I have been looking small lately. It is easy to look big, to see the bright sunset, or the glowing sunrise, or the mountains as they wear a cloak of clouds. For the small, you have to pay more attention. The newt that crosses your path? If you don’t look down, you will miss it.
Or you will miss all of them. My beautiful spouse and I took a long walk in the woods the other day. We saw more newts than we could count. I hope I didn’t step on any. They are orange but still, they were easy to miss.
And check out this caterpillar. It is munching on bedstraw (an invasive, by the way–beautiful but aggressive). I had seen one of these caterpillars last year in just about the same spot, but that one was black. It looked like the same pattern but could there be that much variation in color? Yes, apparently. Black? Pink? Fashionable moths. It’s name? Bedstraw Hawkmoth. Appropriate.
Speaking of moths, here is another one. This little dude was attached to the screen door in the morning. It is only an inch and change long, pink and yellow and trying to blend in. It chose a poor location to blend in. I have no idea what its caterpillar form looks like–smaller still I imagine. This one is called Rose Hooktip. Those moth namers call it like it is with the straightforward names.
Or do they? We were pretty excited to find this Luna Moth a couple of days ago. It showed up in the morning, clung to its post for most of the day and disappeared in the afternoon. It repeated that performance the next day, one post over. This critter was much bigger that the hooktip. And, I mean, look at that thing! So beautiful and so fragile. It is confident enough, or carefree enough, or self-assured enough that it just doesn’t worry that that Phoebe with the nest right above it is going to make lunch out of it. Actually, maybe that is what happened to it.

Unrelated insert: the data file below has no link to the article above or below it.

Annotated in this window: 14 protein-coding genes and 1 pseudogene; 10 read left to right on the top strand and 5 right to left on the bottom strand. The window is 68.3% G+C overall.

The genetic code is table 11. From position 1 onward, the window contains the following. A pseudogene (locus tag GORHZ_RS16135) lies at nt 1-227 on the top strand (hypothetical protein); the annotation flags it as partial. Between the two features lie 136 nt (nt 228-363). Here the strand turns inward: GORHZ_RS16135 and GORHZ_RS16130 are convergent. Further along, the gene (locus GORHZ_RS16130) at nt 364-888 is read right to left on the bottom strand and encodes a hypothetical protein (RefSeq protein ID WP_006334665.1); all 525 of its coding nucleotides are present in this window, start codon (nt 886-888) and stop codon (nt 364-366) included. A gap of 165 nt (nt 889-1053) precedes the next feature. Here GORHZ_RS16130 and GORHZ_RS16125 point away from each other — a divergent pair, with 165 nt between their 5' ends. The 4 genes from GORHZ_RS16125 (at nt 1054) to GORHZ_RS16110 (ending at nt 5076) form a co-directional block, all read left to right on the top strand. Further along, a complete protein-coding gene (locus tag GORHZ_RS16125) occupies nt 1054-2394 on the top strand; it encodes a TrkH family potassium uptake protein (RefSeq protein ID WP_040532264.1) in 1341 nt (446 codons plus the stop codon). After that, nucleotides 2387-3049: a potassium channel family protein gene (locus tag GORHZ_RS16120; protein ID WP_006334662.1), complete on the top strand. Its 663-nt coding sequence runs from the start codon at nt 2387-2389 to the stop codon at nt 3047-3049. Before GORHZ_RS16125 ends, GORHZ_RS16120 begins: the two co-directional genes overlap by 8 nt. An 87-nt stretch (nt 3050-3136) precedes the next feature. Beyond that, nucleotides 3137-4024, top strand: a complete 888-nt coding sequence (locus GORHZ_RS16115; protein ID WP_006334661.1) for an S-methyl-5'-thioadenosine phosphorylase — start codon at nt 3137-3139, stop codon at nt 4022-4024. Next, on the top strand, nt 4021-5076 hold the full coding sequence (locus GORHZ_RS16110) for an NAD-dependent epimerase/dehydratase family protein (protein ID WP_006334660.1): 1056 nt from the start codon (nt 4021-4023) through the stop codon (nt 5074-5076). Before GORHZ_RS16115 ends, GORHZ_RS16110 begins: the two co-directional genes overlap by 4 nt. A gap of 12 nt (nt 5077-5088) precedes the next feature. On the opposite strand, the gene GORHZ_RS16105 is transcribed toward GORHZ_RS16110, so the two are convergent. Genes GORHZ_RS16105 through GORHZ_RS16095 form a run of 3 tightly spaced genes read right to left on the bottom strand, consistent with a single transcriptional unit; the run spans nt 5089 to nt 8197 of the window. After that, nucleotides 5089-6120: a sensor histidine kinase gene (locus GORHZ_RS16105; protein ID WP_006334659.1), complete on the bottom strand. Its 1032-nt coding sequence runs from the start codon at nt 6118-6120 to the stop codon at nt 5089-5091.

As for that Phoebe? I kept seeing it near the porch, so I looked around. On the underside of the back side of the eave of the roof I found its nest. It was the perfect spot for it. If I hadn’t looked I would never have seen it. That is the theme here–looking. I am trying to look closely–at the newt, the moth, the nest, even at the plant where the caterpillar has breakfast or the moss next to the newt. It take deliberateness to see small.
I still am awed by the full moon or the sparkling lake or the field of wildflowers–the big–but I want to be sure to also get down and look closely at those flowers. Only then will I see the cool zigzag spiderweb that stretches between the stems. And damn those are cool. Seriously. Seeing those webs is worth getting dew on your pants. If you want to be dazzled, looking small is just as good as seeing big.